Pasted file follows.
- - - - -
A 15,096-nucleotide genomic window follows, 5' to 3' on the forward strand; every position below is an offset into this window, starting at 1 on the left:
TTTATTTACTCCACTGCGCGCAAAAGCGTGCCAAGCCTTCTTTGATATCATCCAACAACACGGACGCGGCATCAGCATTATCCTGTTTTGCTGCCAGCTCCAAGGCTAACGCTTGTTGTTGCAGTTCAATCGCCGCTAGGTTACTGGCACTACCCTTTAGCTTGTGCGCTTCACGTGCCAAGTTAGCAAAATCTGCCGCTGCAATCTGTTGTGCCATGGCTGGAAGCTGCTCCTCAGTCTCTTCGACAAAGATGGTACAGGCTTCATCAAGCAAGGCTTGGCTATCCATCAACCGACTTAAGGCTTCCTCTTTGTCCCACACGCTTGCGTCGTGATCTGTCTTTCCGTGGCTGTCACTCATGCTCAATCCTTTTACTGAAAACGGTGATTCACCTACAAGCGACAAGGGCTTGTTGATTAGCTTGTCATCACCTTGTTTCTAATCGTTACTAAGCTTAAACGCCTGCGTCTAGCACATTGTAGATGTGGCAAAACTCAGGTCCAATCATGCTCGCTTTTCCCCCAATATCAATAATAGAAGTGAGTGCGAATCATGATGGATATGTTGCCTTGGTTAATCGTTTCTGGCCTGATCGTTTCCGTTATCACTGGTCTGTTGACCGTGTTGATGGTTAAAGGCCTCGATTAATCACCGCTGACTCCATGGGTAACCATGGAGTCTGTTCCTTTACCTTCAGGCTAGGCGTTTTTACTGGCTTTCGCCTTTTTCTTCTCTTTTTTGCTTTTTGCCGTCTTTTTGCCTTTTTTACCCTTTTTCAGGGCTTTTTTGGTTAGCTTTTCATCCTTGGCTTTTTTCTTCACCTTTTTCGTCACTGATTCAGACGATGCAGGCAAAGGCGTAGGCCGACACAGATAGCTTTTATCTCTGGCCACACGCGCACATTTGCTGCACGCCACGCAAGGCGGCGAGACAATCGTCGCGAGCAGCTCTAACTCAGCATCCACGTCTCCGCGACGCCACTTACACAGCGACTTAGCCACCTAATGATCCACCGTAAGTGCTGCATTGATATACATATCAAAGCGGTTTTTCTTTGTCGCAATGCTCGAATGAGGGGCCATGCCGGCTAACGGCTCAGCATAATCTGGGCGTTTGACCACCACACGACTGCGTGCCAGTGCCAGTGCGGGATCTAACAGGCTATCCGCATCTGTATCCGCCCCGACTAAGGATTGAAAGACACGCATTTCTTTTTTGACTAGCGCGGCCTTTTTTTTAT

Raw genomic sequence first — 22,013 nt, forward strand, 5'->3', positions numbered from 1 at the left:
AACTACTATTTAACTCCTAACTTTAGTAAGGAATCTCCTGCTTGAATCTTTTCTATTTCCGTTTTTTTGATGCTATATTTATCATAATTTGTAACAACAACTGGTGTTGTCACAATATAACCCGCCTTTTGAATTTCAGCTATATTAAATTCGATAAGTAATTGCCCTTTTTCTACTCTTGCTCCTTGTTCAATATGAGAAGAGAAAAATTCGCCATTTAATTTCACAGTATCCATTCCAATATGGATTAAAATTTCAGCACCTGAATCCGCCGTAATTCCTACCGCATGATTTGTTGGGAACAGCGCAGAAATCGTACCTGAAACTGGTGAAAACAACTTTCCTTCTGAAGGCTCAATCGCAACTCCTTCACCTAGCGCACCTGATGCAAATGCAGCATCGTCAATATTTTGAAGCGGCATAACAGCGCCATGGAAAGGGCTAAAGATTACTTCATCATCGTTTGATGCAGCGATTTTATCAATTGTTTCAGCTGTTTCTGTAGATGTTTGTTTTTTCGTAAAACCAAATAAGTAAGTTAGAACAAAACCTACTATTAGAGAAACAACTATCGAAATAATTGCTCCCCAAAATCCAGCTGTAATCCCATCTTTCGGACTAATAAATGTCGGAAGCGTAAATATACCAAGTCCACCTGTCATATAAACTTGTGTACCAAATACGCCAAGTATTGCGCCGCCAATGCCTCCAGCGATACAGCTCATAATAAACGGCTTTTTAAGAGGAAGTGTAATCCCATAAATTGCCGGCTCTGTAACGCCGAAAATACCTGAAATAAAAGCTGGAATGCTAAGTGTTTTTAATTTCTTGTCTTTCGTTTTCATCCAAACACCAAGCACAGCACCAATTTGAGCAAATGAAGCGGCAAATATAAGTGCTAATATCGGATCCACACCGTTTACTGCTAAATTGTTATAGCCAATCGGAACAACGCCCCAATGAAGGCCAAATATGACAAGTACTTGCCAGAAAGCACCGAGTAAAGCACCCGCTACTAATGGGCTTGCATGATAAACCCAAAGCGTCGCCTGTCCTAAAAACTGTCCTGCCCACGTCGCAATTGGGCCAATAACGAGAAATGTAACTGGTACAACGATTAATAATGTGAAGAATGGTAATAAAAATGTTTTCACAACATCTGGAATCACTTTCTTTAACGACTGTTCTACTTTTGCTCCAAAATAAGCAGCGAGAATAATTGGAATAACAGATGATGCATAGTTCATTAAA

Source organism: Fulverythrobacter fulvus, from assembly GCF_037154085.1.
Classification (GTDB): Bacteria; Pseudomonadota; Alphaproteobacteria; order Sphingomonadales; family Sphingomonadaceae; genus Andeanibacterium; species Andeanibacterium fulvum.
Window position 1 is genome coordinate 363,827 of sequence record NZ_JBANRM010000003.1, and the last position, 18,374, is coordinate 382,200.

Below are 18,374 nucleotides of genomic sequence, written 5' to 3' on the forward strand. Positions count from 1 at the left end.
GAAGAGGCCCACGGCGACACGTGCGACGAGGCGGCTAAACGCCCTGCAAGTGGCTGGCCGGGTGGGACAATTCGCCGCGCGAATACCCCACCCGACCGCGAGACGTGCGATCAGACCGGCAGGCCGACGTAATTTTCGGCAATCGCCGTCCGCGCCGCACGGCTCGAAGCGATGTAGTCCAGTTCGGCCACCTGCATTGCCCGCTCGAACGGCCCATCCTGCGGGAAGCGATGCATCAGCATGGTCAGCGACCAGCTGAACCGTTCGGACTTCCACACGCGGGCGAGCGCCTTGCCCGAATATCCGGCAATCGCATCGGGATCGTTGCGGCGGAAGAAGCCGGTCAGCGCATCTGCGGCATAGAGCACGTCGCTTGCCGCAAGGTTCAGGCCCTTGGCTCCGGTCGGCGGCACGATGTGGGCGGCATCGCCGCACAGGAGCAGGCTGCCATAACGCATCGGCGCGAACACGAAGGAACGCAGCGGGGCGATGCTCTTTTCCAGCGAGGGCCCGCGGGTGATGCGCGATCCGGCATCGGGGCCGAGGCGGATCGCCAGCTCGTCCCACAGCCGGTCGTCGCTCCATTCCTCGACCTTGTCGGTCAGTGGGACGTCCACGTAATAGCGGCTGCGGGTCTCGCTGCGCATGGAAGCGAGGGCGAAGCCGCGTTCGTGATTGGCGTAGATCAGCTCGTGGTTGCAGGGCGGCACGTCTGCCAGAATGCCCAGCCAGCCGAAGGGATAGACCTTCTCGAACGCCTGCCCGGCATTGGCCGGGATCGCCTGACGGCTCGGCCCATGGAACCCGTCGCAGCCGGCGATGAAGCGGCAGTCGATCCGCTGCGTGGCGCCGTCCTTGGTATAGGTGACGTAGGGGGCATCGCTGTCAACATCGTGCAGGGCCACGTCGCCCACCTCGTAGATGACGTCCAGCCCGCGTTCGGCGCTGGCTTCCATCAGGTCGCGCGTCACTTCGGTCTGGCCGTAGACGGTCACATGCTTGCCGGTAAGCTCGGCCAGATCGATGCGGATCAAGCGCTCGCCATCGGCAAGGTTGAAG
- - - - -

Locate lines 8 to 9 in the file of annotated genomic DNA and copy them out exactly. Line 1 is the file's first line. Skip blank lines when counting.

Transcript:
Below are 18,374 nucleotides of genomic sequence, written 5' to 3' on the forward strand. Positions count from 1 at the left end.
GAAGAGGCCCACGGCGACACGTGCGACGAGGCGGCTAAACGCCCTGCAAGTGGCTGGCCGGGTGGGACAATTCGCCGCGCGAATACCCCACCCGACCGCGAGACGTGCGATCAGACCGGCAGGCCGACGTAATTTTCGGCAATCGCCGTCCGCGCCGCACGGCTCGAAGCGATGTAGTCCAGTTCGGCCACCTGCATTGCCCGCTCGAACGGCCCATCCTGCGGGAAGCGATGCATCAGCATGGTCAGCGACCAGCTGAACCGTTCGGACTTCCACACGCGGGCGAGCGCCTTGCCCGAATATCCGGCAATCGCATCGGGATCGTTGCGGCGGAAGAAGCCGGTCAGCGCATCTGCGGCATAGAGCACGTCGCTTGCCGCAAGGTTCAGGCCCTTGGCTCCGGTCGGCGGCACGATGTGGGCGGCATCGCCGCACAGGAGCAGGCTGCCATAACGCATCGGCGCGAACACGAAGGAACGCAGCGGGGCGATGCTCTTTTCCAGCGAGGGCCCGCGGGTGATGCGCGATCCGGCATCGGGGCCGAGGCGGATCGCCAGCTCGTCCCACAGCCGGTCGTCGCTCCATTCCTCGACCTTGTCGGTCAGTGGGACGTCCACGTAATAGCGGCTGCGGGTCTCGCTGCGCATGGAAGCGAGGGCGAAGCCGCGTTCGTGATTGGCGTAGATCAGCTCGTGGTTGCAGGGCGGCACGTCTGCCAGAATGCCCAGCCAGCCGAAGGGATAGACCTTCTCGAACGCCTGCCCGGCATTGGCCGGGATCGCCTGACGGCTCGGCCCATGGAACCCGTCGCAGCCGGCGATGAAGCGGCAGTCGATCCGCTGCGTGGCGCCGTCCTTGGTATAGGTGACGTAGGGGGCATCGCTGTCAACATCGTGCAGGGCCACGTCGCCCACCTCGTAGATGACGTCCAGCCCGCGTTCGGCGCTGGCTTCCATCAGGTCGCGCGTCACTTCGGTCTGGCCGTAGACGGTCACATGCTTGCCGGTAAGCTCGGCCAGATCGATGCGGATCAAGCGCTCGCCATCGGCAAGGTTGAAG